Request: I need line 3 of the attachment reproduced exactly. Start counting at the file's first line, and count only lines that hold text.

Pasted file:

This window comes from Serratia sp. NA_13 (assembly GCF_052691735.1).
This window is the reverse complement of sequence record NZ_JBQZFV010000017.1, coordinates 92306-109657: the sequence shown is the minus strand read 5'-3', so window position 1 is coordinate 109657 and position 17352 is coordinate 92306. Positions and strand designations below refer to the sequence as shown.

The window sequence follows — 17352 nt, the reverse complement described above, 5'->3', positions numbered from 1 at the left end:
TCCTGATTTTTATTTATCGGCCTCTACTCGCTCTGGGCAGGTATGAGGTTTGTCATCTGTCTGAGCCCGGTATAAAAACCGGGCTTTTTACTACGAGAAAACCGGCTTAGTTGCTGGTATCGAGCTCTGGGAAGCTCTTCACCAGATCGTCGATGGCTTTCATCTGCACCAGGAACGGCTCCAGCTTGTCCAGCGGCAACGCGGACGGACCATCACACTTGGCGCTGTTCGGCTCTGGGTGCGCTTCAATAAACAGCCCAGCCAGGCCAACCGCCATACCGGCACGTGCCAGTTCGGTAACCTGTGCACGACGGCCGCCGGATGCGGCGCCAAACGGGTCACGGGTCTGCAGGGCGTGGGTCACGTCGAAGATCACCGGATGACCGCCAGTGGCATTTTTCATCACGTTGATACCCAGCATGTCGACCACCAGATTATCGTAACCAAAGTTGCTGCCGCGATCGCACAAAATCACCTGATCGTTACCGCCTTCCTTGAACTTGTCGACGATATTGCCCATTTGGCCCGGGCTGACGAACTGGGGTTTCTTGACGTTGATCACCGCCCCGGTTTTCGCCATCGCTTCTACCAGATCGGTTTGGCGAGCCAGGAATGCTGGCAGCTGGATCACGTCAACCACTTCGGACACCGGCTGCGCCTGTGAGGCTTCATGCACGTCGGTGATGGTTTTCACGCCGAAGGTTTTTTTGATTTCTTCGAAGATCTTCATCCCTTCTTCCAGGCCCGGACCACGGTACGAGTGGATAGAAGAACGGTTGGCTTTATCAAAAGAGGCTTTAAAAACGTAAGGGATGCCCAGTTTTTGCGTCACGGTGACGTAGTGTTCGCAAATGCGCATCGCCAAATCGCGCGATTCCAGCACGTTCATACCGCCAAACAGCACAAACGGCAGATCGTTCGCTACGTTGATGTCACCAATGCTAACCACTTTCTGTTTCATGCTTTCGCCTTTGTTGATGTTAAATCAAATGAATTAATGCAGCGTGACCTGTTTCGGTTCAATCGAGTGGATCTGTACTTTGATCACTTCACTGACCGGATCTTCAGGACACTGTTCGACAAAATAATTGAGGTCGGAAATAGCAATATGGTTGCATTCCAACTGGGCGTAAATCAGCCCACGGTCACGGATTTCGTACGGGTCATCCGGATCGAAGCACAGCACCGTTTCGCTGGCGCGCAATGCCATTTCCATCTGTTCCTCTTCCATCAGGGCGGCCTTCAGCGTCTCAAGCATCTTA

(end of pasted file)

The window sequence follows — 17352 nt, the reverse complement described above, 5'->3', positions numbered from 1 at the left end: